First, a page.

Heather:                    Okay.



Byron White:           That’s the strategy that needs to come from the top with how we do that. And there probably is a technology answer to that, although I haven’t really ever seen one, that can track influences of conversions through multiple channels. But I was wondering if that was a discussion point. Somehow we have to rationalize continuing to spend money on marketing, that it is a worthy investment and I’m just wondering if that was at all an interesting discussion you had with any of the top minds that you interviewed?



Heather:                    Well, measurement is sort of separate from brand strategy. You absolutely need to measure and know what’s working and not working. But there is no one measurement methodology or tool that I’m aware of that will zip it all up neatly for you. And then even some of the things that I was talking about before about how these social network platforms are changing. So one thing that you did last year, if it worked really well, the rules have now changed so you couldn’t even implement it the same way that you did one year ago, so the measurements are not apples to apples. Then we get really focused on measuring things and the after effects and we forget about crafting a brand that’s intriguing and interesting to people from the get go that is then expansive. A great idea will permeate a brand through the way that they interact with you through the buttons and like, I‘m feeling lucky on Google. You know that button? That’s a brilliant expression of their brand. It’s playful, it’s confident. You don’t need to type in the URL, you can trust us to just tell us the little bit of information, I’ll take you right to that page. That’s some of the best marketing that I can think of is a lot of the things that Google’s doing.



Byron White:           Speaking of feeling lucky, we’ve been lucky to have you today on this—



Heather:                    Thank you, Byron.



Byron White:           And really, really great stuff and I can’t wait to dive deeply into this myself, especially over the holidays when I have a little bit more bandwidth. I have two final questions for you that I love asking our guests. Who would you like to hear from and how can they get a hold of you?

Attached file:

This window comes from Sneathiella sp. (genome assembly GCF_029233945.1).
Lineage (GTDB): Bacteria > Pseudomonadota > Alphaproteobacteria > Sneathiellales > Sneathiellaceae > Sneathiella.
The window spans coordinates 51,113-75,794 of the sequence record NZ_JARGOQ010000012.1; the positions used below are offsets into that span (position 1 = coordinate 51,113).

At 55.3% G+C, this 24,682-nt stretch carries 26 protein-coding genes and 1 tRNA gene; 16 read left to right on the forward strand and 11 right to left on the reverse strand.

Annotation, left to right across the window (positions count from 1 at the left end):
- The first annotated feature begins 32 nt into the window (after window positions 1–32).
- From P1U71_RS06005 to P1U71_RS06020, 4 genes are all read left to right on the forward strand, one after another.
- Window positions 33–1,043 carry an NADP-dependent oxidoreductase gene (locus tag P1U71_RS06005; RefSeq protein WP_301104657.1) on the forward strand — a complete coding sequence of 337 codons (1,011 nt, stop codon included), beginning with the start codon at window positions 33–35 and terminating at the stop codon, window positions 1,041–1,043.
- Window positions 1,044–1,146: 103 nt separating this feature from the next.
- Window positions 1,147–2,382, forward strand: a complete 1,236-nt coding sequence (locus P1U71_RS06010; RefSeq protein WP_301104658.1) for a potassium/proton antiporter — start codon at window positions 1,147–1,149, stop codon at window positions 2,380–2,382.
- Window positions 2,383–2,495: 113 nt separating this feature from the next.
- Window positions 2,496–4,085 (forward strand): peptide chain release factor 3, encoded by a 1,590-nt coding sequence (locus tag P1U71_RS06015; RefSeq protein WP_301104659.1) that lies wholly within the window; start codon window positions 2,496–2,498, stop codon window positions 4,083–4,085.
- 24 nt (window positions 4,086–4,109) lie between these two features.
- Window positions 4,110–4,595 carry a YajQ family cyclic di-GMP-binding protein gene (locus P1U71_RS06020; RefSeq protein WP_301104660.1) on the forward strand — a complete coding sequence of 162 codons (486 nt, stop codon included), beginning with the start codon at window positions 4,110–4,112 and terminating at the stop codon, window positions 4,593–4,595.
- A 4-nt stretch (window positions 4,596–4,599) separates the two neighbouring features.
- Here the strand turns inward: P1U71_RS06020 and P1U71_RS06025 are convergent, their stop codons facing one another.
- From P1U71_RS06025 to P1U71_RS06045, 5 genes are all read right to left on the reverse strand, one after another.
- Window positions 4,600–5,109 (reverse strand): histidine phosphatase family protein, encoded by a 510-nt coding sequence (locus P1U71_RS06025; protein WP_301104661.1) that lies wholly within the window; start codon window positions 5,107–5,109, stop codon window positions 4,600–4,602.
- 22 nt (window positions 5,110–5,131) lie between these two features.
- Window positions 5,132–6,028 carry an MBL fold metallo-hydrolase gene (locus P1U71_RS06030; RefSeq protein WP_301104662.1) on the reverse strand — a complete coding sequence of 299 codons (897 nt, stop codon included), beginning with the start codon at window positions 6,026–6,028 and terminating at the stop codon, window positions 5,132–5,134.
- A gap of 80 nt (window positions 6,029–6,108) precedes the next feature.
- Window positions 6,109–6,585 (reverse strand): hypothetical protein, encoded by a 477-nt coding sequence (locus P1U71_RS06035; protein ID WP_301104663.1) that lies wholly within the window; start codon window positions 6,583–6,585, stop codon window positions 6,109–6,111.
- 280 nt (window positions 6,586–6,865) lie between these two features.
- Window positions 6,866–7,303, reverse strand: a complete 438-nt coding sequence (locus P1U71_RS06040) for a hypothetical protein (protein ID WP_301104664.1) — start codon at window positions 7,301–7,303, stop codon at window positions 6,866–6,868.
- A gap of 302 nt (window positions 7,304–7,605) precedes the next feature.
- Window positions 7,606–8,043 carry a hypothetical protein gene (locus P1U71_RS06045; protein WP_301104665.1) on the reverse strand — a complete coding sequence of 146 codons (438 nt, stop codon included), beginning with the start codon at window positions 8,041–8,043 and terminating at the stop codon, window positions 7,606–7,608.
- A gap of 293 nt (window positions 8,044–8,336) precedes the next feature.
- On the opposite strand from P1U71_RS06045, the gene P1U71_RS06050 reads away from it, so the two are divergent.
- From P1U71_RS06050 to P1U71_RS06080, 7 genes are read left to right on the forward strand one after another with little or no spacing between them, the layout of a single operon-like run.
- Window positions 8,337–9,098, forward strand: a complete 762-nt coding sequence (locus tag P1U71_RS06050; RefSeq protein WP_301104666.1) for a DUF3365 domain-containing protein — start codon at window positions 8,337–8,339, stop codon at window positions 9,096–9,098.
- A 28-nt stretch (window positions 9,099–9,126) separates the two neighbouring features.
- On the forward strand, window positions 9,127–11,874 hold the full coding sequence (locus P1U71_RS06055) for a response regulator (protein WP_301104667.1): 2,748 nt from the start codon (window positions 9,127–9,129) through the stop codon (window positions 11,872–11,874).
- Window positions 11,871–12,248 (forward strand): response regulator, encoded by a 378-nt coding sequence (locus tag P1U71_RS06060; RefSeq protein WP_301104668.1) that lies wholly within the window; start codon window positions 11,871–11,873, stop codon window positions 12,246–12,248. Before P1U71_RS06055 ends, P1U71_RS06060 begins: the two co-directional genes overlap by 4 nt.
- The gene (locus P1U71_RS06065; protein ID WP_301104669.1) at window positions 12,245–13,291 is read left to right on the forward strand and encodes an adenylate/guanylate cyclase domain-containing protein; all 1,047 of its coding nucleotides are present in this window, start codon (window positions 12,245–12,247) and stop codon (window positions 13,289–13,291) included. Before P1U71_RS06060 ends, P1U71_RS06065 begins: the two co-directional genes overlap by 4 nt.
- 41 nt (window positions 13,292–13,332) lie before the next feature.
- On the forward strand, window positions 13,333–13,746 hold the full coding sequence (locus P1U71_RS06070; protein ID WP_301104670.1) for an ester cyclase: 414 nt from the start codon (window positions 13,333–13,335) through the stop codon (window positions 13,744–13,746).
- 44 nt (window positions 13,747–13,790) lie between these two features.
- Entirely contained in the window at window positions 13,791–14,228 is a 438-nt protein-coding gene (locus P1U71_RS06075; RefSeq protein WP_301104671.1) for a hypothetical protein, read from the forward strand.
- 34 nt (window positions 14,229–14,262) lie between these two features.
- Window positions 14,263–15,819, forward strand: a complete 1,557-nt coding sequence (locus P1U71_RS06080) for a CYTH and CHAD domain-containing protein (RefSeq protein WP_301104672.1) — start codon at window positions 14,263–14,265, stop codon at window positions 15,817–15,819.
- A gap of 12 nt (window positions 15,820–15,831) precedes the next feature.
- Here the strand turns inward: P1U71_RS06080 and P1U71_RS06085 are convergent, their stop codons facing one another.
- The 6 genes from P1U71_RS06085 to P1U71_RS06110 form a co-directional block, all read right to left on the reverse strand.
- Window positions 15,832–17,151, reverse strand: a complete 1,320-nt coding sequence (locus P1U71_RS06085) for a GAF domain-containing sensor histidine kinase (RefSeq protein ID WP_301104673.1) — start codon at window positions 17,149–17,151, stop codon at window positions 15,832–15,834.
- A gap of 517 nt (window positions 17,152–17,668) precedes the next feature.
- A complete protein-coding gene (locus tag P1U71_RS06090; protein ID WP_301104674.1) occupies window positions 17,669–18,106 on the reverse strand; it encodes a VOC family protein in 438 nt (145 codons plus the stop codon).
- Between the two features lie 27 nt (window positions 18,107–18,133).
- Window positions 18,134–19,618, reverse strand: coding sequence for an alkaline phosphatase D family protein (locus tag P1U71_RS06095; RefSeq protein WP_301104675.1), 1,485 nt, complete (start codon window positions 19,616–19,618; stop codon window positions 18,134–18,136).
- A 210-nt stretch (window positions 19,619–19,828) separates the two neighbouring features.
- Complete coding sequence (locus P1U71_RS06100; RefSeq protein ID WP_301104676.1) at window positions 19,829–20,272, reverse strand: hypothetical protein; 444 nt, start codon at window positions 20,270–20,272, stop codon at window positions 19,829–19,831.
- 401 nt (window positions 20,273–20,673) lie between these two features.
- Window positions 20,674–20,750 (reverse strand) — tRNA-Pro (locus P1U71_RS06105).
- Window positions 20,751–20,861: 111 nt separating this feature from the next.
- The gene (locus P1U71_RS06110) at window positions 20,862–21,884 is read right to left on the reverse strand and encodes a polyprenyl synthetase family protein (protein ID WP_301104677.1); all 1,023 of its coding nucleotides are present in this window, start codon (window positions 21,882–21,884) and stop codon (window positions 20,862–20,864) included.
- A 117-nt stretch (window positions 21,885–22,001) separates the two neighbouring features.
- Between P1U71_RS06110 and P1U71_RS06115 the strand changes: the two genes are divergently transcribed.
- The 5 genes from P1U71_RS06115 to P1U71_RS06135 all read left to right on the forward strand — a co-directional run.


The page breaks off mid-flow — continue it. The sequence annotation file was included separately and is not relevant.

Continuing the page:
Heather:                    Who would I like to hear from? I would love to hear from anyone who is trying to figure out this mad, crazy world of marketing together and you can find me on Twitter @hklefevre or that’s my Gmail and then heatherlefevre.com on the internet.



Byron White:           Fantastic. Well, we have greatly looked forward. We will look forward to your next book. Now, I know you’ve just completed your first book a number [0:25:00 inaudible]. But if you had to do this all again and drum up the energy, do you have a thought on what you would write about next?



Heather:                    I’m really interested in retirement so… We’re meant to save all this money for this very vague thing and now I have lived in two different countries so I don’t even know where that place would be. But I think it would be interesting to do a similar methodology of spending time and visiting people who have some aspect of their life that I might want to copy in retirement. So whether that’s a commune, I know some people in Boston that they got all their friends to move to the same suburbs so that when they got married and have kids they would still be friends.



Byron White:           Interesting.



Heather:                    Just like that.



Byron White:           Yeah, very cool. Well that’s another shout out--



Heather:                    For another day. [0:25:50 crosstalk].



Byron White:           Well, another shout out to people that might want to contact you for what’s next with Heather.



Heather:                    Yeah.



Byron White:           Right on. Well, once again, thanks for tuning in with us today. It’s been great chatting with you.



Heather:                    Great chatting with you, Byron. Take care.



                                  Byron White:     Write on. Thanks for tuning in everyone. We’ll see you next week.                                     Thanks.